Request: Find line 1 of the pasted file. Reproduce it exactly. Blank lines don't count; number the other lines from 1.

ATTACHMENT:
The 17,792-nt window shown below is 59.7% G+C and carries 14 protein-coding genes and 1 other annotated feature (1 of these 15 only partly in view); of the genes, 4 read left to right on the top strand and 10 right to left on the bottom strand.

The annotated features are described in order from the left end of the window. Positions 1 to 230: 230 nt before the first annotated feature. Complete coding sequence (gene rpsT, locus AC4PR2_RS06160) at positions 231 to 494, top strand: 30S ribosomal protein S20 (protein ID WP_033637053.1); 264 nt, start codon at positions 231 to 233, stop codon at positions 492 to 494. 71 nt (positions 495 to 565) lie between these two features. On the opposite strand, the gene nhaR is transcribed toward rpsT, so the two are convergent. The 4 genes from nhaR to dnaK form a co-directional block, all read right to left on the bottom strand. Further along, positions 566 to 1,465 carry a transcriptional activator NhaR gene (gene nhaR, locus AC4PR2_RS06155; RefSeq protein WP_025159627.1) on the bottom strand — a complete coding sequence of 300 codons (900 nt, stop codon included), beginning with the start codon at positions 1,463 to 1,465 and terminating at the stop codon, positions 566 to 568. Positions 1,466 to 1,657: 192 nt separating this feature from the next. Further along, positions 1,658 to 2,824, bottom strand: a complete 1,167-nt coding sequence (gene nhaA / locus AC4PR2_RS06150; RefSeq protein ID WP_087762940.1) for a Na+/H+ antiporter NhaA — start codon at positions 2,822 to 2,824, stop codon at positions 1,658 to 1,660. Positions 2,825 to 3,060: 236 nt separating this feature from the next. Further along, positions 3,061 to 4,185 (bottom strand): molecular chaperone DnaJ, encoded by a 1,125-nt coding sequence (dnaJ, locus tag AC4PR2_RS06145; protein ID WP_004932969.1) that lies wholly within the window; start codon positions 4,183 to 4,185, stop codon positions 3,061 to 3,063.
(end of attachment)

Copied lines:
The 17,792-nt window shown below is 59.7% G+C and carries 14 protein-coding genes and 1 other annotated feature (1 of these 15 only partly in view); of the genes, 4 read left to right on the top strand and 10 right to left on the bottom strand.